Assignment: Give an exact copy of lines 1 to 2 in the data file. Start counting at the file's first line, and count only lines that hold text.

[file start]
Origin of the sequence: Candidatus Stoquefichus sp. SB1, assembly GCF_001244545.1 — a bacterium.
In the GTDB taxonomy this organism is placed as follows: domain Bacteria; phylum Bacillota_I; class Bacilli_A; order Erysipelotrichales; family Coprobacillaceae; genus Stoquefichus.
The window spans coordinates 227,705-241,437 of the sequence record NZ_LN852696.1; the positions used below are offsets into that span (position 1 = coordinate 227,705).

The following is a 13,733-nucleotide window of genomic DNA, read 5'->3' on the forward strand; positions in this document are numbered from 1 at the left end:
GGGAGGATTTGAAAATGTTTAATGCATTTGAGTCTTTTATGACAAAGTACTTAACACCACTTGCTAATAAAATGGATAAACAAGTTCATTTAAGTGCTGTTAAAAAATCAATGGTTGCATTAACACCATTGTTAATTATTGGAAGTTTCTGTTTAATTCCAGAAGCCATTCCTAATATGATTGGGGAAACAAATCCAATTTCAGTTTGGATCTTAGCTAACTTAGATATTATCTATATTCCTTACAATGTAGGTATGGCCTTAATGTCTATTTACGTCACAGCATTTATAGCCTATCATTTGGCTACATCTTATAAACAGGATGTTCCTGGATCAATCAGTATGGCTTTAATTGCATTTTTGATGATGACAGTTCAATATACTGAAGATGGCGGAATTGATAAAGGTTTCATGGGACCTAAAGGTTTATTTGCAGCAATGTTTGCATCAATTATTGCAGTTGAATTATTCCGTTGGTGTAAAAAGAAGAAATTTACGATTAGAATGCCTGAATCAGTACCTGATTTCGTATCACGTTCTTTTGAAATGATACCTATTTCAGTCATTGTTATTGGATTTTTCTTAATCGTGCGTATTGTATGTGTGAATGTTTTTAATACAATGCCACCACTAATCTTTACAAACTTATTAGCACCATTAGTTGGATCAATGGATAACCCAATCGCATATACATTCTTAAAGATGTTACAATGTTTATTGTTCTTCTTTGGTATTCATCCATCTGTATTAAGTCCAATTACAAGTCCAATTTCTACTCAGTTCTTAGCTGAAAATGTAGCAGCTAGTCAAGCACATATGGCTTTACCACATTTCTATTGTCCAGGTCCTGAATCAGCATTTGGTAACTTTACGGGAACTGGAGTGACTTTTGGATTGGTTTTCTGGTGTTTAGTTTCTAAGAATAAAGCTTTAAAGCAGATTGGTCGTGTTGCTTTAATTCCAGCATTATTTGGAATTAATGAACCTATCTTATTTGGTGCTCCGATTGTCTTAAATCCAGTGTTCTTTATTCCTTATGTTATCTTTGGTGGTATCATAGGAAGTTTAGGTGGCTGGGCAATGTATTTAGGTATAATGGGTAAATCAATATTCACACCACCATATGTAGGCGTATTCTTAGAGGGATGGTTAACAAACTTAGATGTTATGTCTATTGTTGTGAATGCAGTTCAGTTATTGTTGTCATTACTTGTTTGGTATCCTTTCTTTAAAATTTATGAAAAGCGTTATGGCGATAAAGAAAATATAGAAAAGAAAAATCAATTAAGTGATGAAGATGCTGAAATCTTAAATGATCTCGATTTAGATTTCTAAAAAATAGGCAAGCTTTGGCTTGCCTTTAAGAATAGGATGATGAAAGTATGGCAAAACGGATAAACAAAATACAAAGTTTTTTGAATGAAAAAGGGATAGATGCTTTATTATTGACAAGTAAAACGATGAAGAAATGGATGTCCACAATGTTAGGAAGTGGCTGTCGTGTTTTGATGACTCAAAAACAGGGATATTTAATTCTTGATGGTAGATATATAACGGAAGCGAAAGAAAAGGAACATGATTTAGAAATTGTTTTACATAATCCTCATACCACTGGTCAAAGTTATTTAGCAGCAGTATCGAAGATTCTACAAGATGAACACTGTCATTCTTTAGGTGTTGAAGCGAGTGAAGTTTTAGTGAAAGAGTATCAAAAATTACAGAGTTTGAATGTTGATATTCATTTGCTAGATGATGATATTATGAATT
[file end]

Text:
Origin of the sequence: Candidatus Stoquefichus sp. SB1, assembly GCF_001244545.1 — a bacterium.
In the GTDB taxonomy this organism is placed as follows: domain Bacteria; phylum Bacillota_I; class Bacilli_A; order Erysipelotrichales; family Coprobacillaceae; genus Stoquefichus.